If you maintain a 300 Log for the Occupational Safety and Health Administration (OSHA), then it’s time to summarize and post the injuries and illnesses of the 2010 calendar year! (Don’t pretend like you’re not excited.)
The log must be posted from February 1st, 2011 to April 30th, 2011 in a “conspicuous” place – so basically wherever you display all your other federal posters.
Things to remember about OSHA 300 logs:
- They require “executive certification” – which means the owner, an officer, highest-ranking official, or the immediate supervisor of the highest-ranking company official working at the establishment needs to verify that the log is accurate.
- It must include the average number of employees covered and their total hours worked.
- The forms must be kept for five calendar years.
Click here to read a more complete summary on posting OSHA 300 logs, written by our partners at Fisher & Phillips LLP.
To learn more about OSHA and its regulations, check out the Workplace Safety and Health Compliance Manual, available on our website.
And to see how to NOT react to an OSHA inspector visiting your worksite click here.
We keep tabs on quite a few HR blogs, and when I checked in on one of my favorites last week, I was shocked to find a rant against performance appraisals.
Once my breathing steadied and the dizziness subsided, I followed the links included in the post to find that others also viewed performance reviews in a bad light – considering them mere intimidation techniques or complete wastes of time.
But what about the pros of performance reviews?
Well-documented performance evaluations can be an invaluable tool in a wrongful termination suit. Conducting and documenting performance evaluations will also:
- keep your employees posted on their progress or performance problems
- allow a proper venue for you to let employees know where they can improve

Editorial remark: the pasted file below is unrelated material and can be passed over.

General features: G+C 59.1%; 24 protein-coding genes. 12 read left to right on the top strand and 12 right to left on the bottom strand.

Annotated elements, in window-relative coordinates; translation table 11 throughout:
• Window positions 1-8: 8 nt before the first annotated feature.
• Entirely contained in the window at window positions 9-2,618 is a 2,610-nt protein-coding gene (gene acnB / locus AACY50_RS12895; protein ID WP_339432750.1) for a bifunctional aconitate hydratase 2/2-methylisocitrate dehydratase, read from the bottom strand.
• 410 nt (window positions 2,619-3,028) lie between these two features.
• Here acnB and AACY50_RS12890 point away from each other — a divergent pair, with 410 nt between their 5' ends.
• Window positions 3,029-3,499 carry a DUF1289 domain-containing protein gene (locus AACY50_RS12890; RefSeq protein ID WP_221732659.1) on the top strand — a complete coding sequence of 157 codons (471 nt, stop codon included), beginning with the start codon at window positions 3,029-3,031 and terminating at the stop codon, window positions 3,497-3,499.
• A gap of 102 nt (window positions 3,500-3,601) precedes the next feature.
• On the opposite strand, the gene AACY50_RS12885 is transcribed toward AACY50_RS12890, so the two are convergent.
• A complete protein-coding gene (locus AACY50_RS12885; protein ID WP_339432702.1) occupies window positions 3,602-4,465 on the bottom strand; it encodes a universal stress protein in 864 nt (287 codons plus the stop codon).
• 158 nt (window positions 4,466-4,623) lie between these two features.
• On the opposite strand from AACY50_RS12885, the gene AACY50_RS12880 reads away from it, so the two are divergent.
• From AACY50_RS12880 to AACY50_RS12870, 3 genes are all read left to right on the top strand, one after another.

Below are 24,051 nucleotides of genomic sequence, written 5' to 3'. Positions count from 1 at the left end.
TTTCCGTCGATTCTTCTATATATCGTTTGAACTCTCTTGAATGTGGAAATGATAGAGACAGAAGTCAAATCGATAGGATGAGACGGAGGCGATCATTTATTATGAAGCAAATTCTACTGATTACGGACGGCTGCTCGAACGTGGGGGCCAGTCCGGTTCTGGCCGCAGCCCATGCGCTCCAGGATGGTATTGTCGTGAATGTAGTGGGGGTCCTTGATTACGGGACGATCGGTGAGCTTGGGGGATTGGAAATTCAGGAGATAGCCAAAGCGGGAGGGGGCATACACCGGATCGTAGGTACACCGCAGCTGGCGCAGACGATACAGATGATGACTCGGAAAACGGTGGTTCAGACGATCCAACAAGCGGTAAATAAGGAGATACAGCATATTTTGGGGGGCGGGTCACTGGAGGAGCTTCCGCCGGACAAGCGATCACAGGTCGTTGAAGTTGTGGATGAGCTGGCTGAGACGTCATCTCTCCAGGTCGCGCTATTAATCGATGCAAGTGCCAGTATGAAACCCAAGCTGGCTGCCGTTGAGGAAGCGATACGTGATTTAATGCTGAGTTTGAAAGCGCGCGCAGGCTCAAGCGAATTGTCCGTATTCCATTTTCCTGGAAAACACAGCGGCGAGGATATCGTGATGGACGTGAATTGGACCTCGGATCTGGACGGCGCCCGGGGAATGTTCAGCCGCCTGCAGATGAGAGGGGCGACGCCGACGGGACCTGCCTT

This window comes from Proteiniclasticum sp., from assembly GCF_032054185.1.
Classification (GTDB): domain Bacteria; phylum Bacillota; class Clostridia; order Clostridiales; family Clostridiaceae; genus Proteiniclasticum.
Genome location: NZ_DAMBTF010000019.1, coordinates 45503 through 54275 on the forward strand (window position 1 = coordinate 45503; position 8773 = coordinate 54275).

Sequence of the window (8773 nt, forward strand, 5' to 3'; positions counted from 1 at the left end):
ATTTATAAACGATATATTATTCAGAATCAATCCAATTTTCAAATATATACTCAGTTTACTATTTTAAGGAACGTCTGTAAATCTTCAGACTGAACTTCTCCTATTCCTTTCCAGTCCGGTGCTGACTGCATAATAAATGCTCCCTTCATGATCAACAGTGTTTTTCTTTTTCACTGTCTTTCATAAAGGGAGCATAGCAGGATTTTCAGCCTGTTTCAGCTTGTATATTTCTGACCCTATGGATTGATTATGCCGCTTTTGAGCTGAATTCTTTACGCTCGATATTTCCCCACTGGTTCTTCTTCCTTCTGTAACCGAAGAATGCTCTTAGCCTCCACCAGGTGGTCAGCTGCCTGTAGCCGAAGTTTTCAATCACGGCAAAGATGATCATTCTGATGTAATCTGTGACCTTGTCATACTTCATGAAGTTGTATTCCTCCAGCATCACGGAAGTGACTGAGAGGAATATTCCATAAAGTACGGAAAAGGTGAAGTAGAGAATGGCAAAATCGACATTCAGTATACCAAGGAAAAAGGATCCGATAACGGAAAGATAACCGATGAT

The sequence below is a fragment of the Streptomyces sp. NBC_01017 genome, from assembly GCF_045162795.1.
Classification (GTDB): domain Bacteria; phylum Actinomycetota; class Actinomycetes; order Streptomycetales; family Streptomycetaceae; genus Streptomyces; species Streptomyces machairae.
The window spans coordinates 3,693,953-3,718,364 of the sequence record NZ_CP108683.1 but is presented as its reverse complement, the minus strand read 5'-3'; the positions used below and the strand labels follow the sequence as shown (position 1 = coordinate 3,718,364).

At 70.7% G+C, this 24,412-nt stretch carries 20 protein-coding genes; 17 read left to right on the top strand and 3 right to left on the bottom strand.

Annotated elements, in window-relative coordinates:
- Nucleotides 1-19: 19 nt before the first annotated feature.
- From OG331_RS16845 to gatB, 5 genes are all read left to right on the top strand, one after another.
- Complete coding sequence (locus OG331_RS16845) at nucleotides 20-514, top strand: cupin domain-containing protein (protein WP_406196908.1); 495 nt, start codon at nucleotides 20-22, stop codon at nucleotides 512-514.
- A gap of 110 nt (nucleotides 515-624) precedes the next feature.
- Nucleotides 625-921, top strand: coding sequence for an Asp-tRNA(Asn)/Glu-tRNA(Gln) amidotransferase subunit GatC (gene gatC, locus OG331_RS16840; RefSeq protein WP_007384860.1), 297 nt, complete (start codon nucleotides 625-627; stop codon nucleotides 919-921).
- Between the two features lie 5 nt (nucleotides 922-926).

- provide a time to discuss performance goals
- encourage employees to improve performance – without having to threaten discipline.
Check the “Performance Reviews” chapter in your Human Resources Manual for more tips – and look for sample forms in your Model Policies and Forms guide.
Click here to read some cons about performance appraisals – click to read some pros.here
The Patient Protection and Affordable Care Act (PPACA) will affect all employers, both big and small. But let’s start small.
Beginning in 2011, employers who provide health insurance, and who have 25 or fewer full-time equivalent employees (FTEEs), will only be eligible for a tax cut if they:
- pay a uniform percentage for all covered employees
- offer the same benefits to everyone (complying with nondiscrimination requirements)
- pay AT LEAST 50% of the premium
- reduce their tax deductions for premiums paid by the tax credits already received. (Yeah, makes my head spin too.)
Click here to read “Health Care Reform: Special Considerations for Small Businesses” by our partners at Schwabe, Williamson & Wyatt. In it you’ll find more on the new rules, tips on how to avoid violating nondiscrimination requirements, and the math behind how to calculate your number of FTEEs.
For the 2010 tax year, the IRS has issued new information reporting forms for both incentive stock options (ISOs) and employee stock purchase plans (ESPPs), and they must be made available to employees by January 31, 2011. The stocks may be optional, but the paperwork is not.